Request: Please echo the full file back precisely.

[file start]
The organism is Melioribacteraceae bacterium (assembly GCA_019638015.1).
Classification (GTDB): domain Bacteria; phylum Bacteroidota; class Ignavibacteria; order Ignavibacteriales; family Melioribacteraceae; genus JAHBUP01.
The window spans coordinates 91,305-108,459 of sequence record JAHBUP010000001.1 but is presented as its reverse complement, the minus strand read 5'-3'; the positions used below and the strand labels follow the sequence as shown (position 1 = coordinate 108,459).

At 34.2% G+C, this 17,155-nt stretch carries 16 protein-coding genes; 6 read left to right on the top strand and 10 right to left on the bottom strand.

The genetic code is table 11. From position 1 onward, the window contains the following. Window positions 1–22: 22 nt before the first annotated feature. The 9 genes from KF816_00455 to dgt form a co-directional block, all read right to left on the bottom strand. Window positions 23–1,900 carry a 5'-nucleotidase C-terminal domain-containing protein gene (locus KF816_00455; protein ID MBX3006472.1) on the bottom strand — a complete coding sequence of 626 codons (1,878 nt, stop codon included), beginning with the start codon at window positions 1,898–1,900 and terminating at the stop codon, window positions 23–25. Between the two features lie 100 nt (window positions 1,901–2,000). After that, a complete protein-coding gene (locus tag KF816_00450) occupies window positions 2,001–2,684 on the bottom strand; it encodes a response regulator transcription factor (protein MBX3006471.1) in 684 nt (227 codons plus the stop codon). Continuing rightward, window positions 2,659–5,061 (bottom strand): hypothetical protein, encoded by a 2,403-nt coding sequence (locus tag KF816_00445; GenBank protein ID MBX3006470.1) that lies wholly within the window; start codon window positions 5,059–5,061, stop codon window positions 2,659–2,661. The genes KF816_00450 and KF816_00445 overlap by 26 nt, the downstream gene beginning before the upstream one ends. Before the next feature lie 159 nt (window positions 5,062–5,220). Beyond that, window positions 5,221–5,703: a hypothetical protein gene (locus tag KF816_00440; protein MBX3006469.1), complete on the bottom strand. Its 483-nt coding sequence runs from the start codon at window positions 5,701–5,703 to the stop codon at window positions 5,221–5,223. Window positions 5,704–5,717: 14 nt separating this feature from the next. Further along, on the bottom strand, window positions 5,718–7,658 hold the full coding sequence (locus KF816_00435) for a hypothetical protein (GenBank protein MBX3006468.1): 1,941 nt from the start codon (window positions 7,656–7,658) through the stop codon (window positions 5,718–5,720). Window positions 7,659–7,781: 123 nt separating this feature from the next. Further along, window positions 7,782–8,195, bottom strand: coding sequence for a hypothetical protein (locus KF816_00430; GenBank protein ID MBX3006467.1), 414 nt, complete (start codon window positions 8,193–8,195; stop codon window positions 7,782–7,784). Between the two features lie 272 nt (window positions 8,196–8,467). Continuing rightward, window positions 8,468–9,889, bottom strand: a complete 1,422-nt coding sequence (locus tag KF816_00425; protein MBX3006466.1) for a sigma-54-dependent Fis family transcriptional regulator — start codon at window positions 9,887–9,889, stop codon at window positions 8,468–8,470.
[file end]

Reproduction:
The organism is Melioribacteraceae bacterium (assembly GCA_019638015.1).
Classification (GTDB): domain Bacteria; phylum Bacteroidota; class Ignavibacteria; order Ignavibacteriales; family Melioribacteraceae; genus JAHBUP01.
The window spans coordinates 91,305-108,459 of sequence record JAHBUP010000001.1 but is presented as its reverse complement, the minus strand read 5'-3'; the positions used below and the strand labels follow the sequence as shown (position 1 = coordinate 108,459).

At 34.2% G+C, this 17,155-nt stretch carries 16 protein-coding genes; 6 read left to right on the top strand and 10 right to left on the bottom strand.

The genetic code is table 11. From position 1 onward, the window contains the following. Window positions 1–22: 22 nt before the first annotated feature. The 9 genes from KF816_00455 to dgt form a co-directional block, all read right to left on the bottom strand. Window positions 23–1,900 carry a 5'-nucleotidase C-terminal domain-containing protein gene (locus KF816_00455; protein ID MBX3006472.1) on the bottom strand — a complete coding sequence of 626 codons (1,878 nt, stop codon included), beginning with the start codon at window positions 1,898–1,900 and terminating at the stop codon, window positions 23–25. Between the two features lie 100 nt (window positions 1,901–2,000). After that, a complete protein-coding gene (locus tag KF816_00450) occupies window positions 2,001–2,684 on the bottom strand; it encodes a response regulator transcription factor (protein MBX3006471.1) in 684 nt (227 codons plus the stop codon). Continuing rightward, window positions 2,659–5,061 (bottom strand): hypothetical protein, encoded by a 2,403-nt coding sequence (locus tag KF816_00445; GenBank protein ID MBX3006470.1) that lies wholly within the window; start codon window positions 5,059–5,061, stop codon window positions 2,659–2,661. The genes KF816_00450 and KF816_00445 overlap by 26 nt, the downstream gene beginning before the upstream one ends. Before the next feature lie 159 nt (window positions 5,062–5,220). Beyond that, window positions 5,221–5,703: a hypothetical protein gene (locus tag KF816_00440; protein MBX3006469.1), complete on the bottom strand. Its 483-nt coding sequence runs from the start codon at window positions 5,701–5,703 to the stop codon at window positions 5,221–5,223. Window positions 5,704–5,717: 14 nt separating this feature from the next. Further along, on the bottom strand, window positions 5,718–7,658 hold the full coding sequence (locus KF816_00435) for a hypothetical protein (GenBank protein MBX3006468.1): 1,941 nt from the start codon (window positions 7,656–7,658) through the stop codon (window positions 5,718–5,720). Window positions 7,659–7,781: 123 nt separating this feature from the next. Further along, window positions 7,782–8,195, bottom strand: coding sequence for a hypothetical protein (locus KF816_00430; GenBank protein ID MBX3006467.1), 414 nt, complete (start codon window positions 8,193–8,195; stop codon window positions 7,782–7,784). Between the two features lie 272 nt (window positions 8,196–8,467). Continuing rightward, window positions 8,468–9,889, bottom strand: a complete 1,422-nt coding sequence (locus tag KF816_00425; protein MBX3006466.1) for a sigma-54-dependent Fis family transcriptional regulator — start codon at window positions 9,887–9,889, stop codon at window positions 8,468–8,470.